U.S. provisional application No. 60/633,442 filed on Dec. 7, 2004, filed as PCT application PCT/IL2005/000136 on Feb. 4, 2005, the disclosures of which are incorporated herein by reference, describe rehabilitation of balance. In an exemplary embodiment of the invention, NMES is used to help a patient coordinate two sides of a body, or to stimulate muscles in one part of the body relating to balance (e.g., a torso) when another part moves (e.g., legs).

U.S. provisional application No. 60/566,079 filed on Apr. 29, 2004, also filed as PCT application PCT/IL2005/000139 on Feb. 4, 2005, the disclosures of which are incorporated herein by reference, describe rehabilitation of fine motor control. In an exemplary embodiment of the invention, NMES is used to help a patient coordinate gross and fine motor motions (e.g., measuring a large muscle and stimulating a small muscle or vice versa) or to copy fine motor control from a healthy arm to a paretic arm.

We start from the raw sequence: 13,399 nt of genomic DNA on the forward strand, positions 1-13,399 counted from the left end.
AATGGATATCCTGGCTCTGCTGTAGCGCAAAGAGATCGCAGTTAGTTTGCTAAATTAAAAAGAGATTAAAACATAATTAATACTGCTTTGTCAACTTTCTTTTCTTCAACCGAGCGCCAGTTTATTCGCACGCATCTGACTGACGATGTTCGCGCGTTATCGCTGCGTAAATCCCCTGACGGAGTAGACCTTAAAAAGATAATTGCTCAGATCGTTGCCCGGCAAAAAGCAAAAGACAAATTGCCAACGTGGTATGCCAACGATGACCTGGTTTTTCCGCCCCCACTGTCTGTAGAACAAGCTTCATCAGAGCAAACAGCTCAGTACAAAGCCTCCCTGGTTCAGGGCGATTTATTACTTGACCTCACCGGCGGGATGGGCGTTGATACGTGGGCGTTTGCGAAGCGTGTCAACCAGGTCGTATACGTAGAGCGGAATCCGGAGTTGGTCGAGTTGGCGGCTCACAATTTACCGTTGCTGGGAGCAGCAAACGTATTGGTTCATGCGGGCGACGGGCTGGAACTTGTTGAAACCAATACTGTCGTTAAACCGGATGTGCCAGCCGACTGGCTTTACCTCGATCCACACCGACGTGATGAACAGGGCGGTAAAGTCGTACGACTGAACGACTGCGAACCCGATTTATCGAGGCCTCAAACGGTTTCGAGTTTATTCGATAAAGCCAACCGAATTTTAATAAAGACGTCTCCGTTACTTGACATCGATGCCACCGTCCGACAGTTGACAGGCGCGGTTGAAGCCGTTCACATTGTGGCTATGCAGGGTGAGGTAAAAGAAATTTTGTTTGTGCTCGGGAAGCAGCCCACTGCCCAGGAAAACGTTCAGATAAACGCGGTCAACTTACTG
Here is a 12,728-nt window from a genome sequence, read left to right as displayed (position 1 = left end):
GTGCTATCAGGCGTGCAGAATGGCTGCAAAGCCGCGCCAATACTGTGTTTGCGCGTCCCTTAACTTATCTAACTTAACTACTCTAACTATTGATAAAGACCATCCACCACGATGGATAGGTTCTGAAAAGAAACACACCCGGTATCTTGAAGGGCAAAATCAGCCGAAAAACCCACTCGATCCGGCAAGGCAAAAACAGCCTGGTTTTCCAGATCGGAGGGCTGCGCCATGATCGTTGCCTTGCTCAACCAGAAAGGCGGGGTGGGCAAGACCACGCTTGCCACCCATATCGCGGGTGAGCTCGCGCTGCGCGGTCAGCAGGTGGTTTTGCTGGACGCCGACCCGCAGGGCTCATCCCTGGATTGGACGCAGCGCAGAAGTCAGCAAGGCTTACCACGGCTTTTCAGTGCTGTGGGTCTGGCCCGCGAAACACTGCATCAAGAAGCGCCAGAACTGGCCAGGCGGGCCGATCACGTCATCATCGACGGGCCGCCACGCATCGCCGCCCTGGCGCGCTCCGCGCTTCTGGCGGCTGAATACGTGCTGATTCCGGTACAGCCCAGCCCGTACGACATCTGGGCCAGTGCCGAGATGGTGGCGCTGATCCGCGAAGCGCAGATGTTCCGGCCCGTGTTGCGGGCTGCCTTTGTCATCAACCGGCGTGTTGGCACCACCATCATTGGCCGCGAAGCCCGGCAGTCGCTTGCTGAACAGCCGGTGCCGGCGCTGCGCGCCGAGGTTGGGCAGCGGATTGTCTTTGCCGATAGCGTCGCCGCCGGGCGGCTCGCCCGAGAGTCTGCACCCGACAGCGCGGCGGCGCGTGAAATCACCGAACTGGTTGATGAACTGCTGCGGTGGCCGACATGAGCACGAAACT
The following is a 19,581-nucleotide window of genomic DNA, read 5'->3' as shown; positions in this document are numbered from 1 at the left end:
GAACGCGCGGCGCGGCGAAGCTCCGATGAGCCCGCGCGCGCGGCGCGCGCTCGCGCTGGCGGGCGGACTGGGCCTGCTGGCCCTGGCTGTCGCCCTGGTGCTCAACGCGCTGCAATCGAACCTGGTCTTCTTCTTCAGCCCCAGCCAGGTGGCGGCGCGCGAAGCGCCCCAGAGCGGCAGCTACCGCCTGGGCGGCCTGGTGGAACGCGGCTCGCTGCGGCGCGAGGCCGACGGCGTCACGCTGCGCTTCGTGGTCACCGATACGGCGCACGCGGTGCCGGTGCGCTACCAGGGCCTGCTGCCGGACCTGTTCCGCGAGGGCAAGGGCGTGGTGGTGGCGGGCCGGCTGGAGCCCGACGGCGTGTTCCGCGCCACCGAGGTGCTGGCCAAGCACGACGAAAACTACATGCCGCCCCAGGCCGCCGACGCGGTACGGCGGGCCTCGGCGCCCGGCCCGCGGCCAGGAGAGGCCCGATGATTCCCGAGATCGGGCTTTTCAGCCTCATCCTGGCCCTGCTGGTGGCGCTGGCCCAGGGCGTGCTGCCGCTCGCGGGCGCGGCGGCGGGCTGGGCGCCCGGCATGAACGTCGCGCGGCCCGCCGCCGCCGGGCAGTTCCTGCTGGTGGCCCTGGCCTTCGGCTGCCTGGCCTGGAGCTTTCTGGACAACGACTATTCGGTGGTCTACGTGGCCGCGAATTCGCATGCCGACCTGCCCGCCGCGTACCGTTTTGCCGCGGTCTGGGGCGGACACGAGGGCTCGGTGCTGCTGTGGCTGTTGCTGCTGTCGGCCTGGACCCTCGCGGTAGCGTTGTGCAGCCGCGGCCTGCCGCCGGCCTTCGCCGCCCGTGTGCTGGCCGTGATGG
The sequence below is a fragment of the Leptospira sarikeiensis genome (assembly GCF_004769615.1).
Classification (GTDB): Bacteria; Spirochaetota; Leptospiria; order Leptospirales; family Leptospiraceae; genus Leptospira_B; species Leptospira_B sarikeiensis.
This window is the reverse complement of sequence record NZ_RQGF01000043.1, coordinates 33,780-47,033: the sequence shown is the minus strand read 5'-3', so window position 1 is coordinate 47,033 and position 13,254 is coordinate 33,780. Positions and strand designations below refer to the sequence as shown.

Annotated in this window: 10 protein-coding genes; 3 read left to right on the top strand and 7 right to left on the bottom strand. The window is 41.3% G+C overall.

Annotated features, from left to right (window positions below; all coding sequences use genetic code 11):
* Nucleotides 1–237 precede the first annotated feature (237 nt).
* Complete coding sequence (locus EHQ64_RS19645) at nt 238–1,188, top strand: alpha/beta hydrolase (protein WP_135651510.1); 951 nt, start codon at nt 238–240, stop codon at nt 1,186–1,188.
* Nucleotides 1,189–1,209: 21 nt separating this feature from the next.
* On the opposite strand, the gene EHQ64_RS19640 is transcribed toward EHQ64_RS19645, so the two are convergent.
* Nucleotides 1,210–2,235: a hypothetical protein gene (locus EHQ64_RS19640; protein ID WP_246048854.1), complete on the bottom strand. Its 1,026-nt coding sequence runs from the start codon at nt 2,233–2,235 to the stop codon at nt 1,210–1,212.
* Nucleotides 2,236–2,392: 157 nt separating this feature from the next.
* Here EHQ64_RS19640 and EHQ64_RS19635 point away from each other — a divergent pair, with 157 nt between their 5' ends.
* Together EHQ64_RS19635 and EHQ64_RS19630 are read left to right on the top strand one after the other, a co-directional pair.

U.S. provisional application No. 60/633,428 filed on Dec. 7, 2004, also filed as PCT application PCT/IL2005/000138 filed on Feb. 4, 2005, the disclosures of which are incorporated herein by reference, describe rehabilitation of gait. In an exemplary embodiment of the invention, NMES is used to coordinate the movement of two legs and/or of motion of different parts of a leg, for example, EMG measurements on a thigh (healthy or paretic) are used to drive NMES signals to a paretic calf.